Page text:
by Charles T. Clark SUMMER 2016
Hear a reading by the James Merrill House’s poet-in-residence with Grating the Nutmeg, the podcast of Connecticut history: Poetry and Patriots in Stonington!
Perhaps best known for its extensive and storied maritime history, Stonington also has been long associated with artists and writers. The National Park Service has recognized one aspect of Stonington’s cultural heritage by nominating Pulitzer Prize-winning poet and author James Merrill’s home to be Connecticut’s next National Historic Landmark.
The nomination was reviewed by the Landmarks Committee of the National Park System Advisory Board last November and will be presented to the entire advisory board for consideration—and, we hope, approval—on May 31 and June 1, 2016.
Pursuit of landmark status is part of a National Park Service initiative to bring to the fore sites associated with the country’s important lesbian, gay, bisexual, transgender, and queer (“LGBTQ”) citizens.
Merrill was born in 1926 in New York City to Charles Merrill, co-founder of Merrill Lynch, and Hellen Ingram Merrill. James and his lifelong partner, David Jackson, a writer and artist, first discovered Stonington when visiting a friend in 1954. Later that year they rented a five-room apartment atop a commercial block built in 1901 at 107 Water Street that offered privacy and dramatic views of Stonington harbor. Within two years Merrill had bought the entire building and expanded its living quarters into the attic and onto a new outdoor deck. This aerie provided further vistas over village rooftops to Fishers Island Sound and the ocean beyond.
The building, known as the Burtch Block, once housed a pharmacy, other commercial tenants, clubs, and apartments. The clapboard and shingle exterior is a lively assortment of colonial revival and shingle style motifs with a dramatic, cantilevered, three-story, semi-circular tower at the southwest corner. In his National Historic Landmark nomination historian Grey Pierce notes that the Merrill House retains a “high degree of historical and architectural integrity.…” Two of the commercial tenants from Merrill’s era, barber Doug Radicioni and women’s clothing store The Hungry Palette, remain in place today.
Merrill and Jackson initially used Stonington as a seasonal refuge from their life in New York City and later as a base from which to travel to Key West, Greece, and other destinations. Stonington had an artistic community of its own: author Stephen Vincent Benet (1898 – 1943) had lived there; novelist Grace Stone (1891 – 1991), who had a string of successes in the 1930s and 1940s, was a summer resident. Her daughter, Eleanor Perenyi, was an essayist and editor. There were others, too, including pianist George Copeland, a living link to composer Claude Debussy. During their 40-year residency, Merrill and Jackson added to this list by hosting many literary dignitaries, including Truman Capote, Mary McCarthy, and Elizabeth Bishop.
Nomination of the Merrill House coincided with publication of Yale University professor of English and American studies Langdon Hammer’s full-length biography James Merrill: Life and Art (Alfred A. Knopf, 2015) last April. Hammer places Merrill at the forefront of the country’s literary establishment for the last half of the 20th century. While examining much of his poetry, Hammer also discusses Merrill’s essays, fiction, and plays. Over the course of his long and productive career Merrill won many prizes, including the Pulitzer Prize, the National Book Award, and the Bollingen Prize for Poetry.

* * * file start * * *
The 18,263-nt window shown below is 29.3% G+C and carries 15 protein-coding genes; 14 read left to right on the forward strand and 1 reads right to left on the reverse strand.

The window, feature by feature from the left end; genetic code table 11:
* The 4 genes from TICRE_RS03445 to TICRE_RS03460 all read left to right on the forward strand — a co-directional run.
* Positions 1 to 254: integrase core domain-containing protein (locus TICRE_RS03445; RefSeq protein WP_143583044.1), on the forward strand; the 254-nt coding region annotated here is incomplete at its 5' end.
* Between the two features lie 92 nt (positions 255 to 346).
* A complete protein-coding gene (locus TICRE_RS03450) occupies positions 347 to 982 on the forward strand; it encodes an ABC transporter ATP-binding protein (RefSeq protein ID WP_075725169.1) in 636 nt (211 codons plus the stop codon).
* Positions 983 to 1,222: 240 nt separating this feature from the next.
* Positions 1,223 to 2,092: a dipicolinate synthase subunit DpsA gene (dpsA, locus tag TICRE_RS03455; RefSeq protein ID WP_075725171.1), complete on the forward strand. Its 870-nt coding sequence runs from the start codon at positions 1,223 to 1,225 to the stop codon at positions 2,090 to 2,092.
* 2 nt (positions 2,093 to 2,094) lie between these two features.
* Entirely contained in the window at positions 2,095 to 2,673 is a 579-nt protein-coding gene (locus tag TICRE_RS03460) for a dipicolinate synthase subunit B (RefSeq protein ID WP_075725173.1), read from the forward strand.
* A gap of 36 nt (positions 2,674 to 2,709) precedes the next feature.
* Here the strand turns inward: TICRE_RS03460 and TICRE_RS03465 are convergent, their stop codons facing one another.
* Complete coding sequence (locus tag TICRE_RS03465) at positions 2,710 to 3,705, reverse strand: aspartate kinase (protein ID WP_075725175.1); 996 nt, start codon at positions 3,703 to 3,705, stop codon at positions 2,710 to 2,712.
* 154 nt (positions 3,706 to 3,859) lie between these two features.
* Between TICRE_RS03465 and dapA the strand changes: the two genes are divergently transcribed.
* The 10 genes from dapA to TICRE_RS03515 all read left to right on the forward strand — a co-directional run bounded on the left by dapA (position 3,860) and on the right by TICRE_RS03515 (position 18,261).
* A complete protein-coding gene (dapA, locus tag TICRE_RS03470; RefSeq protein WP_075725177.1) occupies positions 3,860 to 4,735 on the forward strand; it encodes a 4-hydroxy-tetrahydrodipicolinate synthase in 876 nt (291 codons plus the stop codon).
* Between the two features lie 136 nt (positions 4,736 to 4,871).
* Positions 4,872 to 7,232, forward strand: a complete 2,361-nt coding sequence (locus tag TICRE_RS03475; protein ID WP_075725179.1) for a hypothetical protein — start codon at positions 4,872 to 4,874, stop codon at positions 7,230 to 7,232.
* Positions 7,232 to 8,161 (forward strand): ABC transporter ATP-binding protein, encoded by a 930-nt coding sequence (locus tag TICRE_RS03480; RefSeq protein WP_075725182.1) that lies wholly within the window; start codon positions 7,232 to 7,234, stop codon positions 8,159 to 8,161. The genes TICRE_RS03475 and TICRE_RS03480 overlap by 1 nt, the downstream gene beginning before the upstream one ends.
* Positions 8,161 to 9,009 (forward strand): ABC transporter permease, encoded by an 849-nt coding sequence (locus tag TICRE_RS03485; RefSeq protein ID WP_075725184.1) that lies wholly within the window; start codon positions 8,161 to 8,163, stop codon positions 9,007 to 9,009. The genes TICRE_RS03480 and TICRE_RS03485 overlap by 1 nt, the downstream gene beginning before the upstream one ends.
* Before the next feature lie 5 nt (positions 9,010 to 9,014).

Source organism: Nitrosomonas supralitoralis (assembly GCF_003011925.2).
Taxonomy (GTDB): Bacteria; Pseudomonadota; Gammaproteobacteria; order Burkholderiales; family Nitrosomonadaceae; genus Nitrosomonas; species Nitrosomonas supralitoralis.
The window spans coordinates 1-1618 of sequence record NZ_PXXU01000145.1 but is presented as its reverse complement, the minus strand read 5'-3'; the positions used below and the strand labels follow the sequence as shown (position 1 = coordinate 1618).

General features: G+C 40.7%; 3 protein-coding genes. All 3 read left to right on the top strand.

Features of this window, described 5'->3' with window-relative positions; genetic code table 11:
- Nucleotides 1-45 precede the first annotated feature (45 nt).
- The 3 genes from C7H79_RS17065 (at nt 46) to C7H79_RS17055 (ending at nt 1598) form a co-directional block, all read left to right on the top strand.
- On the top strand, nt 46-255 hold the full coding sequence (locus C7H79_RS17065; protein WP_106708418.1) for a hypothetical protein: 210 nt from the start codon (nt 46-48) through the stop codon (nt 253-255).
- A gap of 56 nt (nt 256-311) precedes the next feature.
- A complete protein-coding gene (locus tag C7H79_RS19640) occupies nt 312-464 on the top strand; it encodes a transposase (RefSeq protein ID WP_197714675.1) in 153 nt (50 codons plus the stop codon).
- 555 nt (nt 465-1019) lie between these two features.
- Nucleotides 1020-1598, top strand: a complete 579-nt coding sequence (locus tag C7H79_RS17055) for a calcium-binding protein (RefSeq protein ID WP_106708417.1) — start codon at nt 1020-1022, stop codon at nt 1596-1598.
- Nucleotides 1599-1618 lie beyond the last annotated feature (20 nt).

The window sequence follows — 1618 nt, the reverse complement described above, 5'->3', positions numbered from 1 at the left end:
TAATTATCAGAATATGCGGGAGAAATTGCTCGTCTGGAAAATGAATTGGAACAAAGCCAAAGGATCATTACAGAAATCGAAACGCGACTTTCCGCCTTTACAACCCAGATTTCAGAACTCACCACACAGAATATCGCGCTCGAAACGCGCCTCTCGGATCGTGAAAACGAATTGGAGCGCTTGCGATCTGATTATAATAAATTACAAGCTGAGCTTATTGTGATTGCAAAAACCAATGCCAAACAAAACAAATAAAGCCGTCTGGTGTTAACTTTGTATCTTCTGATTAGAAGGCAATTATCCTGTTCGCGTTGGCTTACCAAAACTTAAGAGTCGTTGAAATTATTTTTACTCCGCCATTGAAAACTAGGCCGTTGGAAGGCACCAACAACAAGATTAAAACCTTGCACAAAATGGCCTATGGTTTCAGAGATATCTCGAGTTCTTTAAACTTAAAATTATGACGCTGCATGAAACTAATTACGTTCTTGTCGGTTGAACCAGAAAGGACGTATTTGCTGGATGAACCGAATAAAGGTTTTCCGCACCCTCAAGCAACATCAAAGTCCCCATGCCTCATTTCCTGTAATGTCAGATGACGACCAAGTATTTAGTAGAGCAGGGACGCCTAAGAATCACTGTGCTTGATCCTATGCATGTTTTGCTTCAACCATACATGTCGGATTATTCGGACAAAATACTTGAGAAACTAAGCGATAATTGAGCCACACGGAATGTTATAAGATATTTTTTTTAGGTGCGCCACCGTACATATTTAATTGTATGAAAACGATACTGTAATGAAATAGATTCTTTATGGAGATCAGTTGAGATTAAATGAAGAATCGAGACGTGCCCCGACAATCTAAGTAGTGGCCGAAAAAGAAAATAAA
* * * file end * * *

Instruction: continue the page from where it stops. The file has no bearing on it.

According to Hammer, Stonington allowed Merrill and Jackson a certain amount of freedom and anonymity—and distance from Merrill’s demanding, divorced parents. Merrill and Jackson decorated their home with a fearless assortment of Victorian objects, Japanese-inspired wallpaper, modernist furniture, and tropical colors. The decor was a broad leap from the staid formality of Merrill’s youth.
In their nomination, National Park Service historians Grey Pierce and Caridad de la Vega emphasize the ways in which 107 Water Street, and life in Stonington, influenced Merrill’s work. His epic poem “The Changing Light at Sandover,” which describes in detail the apartment’s round, coral-colored dining room, was shaped in part through countless Ouija-board séances at the dining room table.
At his death in 1995, Merrill left the building and the contents of his apartment to the Stonington Village Improvement Association (“SVIA”). The SVIA formed The James Merrill House Committee, whose volunteers now supervise all aspects of Merrill’s Stonington legacy, including fundraising, maintenance, public events, collections management, and a writer-in-residence program. Since 1995 the list of distinguished residents includes Dante scholar Peter Hawkins, essayist and poet Kelle Groom, and playwright Dan O’Brien.
Although Merrill and Jackson are long gone, the creative legacy of 107 Water Street remains vital. Resident scholars seem to thrive in this environment. After her October 2015 residency, novelist Julia Glass wrote, “Merrill’s quirky apartment, with its lavish colors, eccentric knickknacks, hundreds of books—and gorgeous views of the town and the water—is like an opium den for the imagination.”
Connecticut Explored received support for this publication from the State Historic Preservation Office of the Department of Economic and Community Development with funds from the Community Investment Act of the State of Connecticut.
The James Merrill House is accessible to the public during occasional open house events; its website is well worth a visit for information about Merrill, the house, and a calendar of programs and events. Jamesmerrillhouse.org.
HEAR a reading by the James Merrill House’s poet-in-residence with Grating the Nutmeg, the podcast of Connecticut history: Poetry and Patriots in Stonington!